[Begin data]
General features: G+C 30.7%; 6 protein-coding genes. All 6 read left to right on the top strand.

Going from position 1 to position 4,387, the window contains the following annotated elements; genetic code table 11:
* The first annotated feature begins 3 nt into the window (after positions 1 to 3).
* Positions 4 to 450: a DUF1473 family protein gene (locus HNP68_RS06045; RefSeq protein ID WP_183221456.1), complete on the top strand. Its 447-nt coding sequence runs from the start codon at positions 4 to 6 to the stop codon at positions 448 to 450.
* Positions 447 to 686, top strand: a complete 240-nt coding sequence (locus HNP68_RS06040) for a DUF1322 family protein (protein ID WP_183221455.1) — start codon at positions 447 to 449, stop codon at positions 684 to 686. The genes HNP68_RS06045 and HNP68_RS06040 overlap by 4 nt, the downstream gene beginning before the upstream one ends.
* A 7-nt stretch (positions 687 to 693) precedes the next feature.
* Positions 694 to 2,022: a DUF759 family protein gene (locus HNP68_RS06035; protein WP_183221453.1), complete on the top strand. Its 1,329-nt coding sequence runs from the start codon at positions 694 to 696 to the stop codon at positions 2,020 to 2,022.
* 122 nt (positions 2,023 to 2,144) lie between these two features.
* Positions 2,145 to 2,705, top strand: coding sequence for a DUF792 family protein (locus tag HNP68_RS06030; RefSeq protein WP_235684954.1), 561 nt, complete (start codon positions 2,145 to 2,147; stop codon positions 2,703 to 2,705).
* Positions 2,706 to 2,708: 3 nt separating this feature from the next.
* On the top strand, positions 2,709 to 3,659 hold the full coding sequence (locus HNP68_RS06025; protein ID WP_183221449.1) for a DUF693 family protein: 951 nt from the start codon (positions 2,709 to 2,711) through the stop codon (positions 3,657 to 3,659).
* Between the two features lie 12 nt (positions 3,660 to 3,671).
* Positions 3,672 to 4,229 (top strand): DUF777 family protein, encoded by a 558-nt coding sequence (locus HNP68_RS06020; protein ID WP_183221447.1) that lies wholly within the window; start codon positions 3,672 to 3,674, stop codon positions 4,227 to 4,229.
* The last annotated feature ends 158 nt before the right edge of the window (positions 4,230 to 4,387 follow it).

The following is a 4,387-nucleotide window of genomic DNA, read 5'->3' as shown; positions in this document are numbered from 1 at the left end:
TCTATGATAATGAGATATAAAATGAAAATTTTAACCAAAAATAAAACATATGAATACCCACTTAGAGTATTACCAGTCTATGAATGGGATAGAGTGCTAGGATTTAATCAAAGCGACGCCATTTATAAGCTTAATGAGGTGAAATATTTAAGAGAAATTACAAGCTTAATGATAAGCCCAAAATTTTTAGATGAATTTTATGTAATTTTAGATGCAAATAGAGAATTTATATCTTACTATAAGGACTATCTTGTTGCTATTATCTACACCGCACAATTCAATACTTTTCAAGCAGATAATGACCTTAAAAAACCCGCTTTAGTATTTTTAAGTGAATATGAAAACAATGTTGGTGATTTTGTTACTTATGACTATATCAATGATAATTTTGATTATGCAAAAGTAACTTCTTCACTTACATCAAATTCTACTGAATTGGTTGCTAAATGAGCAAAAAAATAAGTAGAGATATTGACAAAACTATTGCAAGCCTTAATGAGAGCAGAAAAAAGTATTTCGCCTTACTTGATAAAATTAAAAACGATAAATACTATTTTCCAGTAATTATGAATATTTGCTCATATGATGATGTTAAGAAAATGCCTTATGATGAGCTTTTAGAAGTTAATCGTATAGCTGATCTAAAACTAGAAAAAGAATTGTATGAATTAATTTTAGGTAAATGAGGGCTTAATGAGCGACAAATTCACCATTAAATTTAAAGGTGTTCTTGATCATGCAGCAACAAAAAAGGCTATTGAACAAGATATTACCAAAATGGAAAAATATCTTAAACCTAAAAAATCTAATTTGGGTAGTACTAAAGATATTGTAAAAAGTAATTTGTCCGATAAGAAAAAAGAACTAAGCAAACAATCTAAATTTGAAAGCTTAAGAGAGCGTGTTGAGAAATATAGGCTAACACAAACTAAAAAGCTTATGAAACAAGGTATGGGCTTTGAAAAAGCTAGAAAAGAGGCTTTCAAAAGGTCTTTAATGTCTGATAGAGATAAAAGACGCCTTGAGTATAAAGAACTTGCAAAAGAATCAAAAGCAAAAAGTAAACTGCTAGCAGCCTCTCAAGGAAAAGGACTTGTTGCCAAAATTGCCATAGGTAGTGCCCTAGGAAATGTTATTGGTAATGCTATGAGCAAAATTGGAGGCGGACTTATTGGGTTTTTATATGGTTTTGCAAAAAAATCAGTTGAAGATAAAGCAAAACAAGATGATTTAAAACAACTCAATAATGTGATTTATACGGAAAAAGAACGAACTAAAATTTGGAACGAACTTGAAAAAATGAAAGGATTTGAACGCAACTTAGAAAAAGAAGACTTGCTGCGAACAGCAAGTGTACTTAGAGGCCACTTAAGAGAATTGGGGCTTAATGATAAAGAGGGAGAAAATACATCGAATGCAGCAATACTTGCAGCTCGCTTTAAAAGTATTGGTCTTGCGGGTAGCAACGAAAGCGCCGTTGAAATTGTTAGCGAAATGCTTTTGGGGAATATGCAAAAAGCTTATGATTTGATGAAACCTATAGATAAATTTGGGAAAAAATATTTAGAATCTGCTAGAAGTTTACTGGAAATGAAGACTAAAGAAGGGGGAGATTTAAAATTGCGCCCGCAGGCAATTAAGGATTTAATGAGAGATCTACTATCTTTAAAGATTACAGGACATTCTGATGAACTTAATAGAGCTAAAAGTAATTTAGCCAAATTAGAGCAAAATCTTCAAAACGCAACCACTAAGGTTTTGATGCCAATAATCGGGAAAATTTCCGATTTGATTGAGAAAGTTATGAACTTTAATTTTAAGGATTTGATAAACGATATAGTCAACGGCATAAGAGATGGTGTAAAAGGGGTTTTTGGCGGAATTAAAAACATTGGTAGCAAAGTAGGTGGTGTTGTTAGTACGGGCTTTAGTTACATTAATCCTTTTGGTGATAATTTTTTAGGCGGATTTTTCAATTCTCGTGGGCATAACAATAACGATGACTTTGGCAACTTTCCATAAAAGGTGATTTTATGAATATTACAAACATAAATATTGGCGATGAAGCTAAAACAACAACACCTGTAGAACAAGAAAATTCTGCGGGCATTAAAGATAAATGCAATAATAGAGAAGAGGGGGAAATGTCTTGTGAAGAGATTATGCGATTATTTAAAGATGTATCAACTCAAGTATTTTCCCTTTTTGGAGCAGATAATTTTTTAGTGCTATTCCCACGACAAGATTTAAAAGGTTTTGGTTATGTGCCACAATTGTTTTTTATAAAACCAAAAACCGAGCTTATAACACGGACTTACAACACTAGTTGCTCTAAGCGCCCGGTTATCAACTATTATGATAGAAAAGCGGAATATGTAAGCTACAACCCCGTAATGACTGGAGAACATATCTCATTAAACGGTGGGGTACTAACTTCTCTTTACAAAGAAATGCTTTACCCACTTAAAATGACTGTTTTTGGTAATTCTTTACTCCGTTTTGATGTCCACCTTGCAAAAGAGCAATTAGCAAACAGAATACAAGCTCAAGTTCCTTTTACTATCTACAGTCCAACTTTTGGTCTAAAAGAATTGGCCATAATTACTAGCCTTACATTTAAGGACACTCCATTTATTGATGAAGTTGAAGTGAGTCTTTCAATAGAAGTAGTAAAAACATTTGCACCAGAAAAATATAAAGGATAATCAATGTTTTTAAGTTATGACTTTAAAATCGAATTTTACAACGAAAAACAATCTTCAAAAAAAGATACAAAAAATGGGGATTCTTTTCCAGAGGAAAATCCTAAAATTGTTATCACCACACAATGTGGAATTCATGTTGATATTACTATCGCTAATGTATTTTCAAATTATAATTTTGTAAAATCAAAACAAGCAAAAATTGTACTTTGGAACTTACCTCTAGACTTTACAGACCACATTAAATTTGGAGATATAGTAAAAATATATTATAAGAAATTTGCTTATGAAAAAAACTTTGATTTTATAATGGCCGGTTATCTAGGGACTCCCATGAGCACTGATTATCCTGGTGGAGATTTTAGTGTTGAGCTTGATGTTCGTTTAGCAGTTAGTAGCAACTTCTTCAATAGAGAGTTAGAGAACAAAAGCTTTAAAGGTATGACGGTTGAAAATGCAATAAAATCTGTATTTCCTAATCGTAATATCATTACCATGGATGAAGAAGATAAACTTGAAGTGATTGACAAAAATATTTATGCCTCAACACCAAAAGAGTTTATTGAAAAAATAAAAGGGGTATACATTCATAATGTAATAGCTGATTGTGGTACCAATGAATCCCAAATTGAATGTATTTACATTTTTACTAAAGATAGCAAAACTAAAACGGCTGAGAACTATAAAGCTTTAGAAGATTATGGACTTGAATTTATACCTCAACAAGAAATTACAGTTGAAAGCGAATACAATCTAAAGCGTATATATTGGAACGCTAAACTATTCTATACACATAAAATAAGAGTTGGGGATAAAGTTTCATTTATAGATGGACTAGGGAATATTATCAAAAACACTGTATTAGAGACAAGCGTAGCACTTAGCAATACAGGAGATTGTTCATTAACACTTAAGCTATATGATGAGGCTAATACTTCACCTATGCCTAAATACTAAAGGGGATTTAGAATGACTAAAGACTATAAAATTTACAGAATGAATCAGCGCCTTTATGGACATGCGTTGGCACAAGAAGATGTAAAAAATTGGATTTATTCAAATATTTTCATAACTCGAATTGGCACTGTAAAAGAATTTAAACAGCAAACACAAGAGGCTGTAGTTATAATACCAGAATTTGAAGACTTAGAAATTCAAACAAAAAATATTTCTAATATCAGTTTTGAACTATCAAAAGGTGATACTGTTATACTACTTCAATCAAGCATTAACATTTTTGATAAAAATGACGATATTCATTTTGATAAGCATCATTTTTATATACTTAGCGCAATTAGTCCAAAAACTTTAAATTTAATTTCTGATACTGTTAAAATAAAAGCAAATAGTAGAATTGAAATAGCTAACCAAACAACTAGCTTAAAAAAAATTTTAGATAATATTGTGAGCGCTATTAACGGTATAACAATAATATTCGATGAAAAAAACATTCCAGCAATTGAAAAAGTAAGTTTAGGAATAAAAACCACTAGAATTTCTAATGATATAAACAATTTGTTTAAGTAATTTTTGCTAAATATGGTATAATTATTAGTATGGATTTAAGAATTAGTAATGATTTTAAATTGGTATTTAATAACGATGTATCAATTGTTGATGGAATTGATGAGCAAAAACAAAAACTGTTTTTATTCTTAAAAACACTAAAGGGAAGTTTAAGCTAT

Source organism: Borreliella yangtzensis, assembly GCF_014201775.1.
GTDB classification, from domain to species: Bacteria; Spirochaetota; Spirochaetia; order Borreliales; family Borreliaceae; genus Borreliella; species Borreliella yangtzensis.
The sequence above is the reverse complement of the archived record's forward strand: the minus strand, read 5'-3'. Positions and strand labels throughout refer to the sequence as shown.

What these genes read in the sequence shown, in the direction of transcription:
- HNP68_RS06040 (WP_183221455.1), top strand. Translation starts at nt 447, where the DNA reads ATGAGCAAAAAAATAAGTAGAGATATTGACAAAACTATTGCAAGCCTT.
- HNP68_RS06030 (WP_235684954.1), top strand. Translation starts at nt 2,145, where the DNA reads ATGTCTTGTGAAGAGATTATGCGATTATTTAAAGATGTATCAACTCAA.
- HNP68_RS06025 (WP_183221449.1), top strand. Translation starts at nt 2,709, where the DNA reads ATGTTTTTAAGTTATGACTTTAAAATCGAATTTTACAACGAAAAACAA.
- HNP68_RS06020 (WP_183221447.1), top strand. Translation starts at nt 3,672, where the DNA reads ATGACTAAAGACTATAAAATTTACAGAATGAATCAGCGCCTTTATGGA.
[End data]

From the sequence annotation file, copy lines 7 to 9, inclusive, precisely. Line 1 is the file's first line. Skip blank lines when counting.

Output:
* Positions 694 to 2,022: a DUF759 family protein gene (locus HNP68_RS06035; protein WP_183221453.1), complete on the top strand. Its 1,329-nt coding sequence runs from the start codon at positions 694 to 696 to the stop codon at positions 2,020 to 2,022.
* 122 nt (positions 2,023 to 2,144) lie between these two features.
* Positions 2,145 to 2,705, top strand: coding sequence for a DUF792 family protein (locus tag HNP68_RS06030; RefSeq protein WP_235684954.1), 561 nt, complete (start codon positions 2,145 to 2,147; stop codon positions 2,703 to 2,705).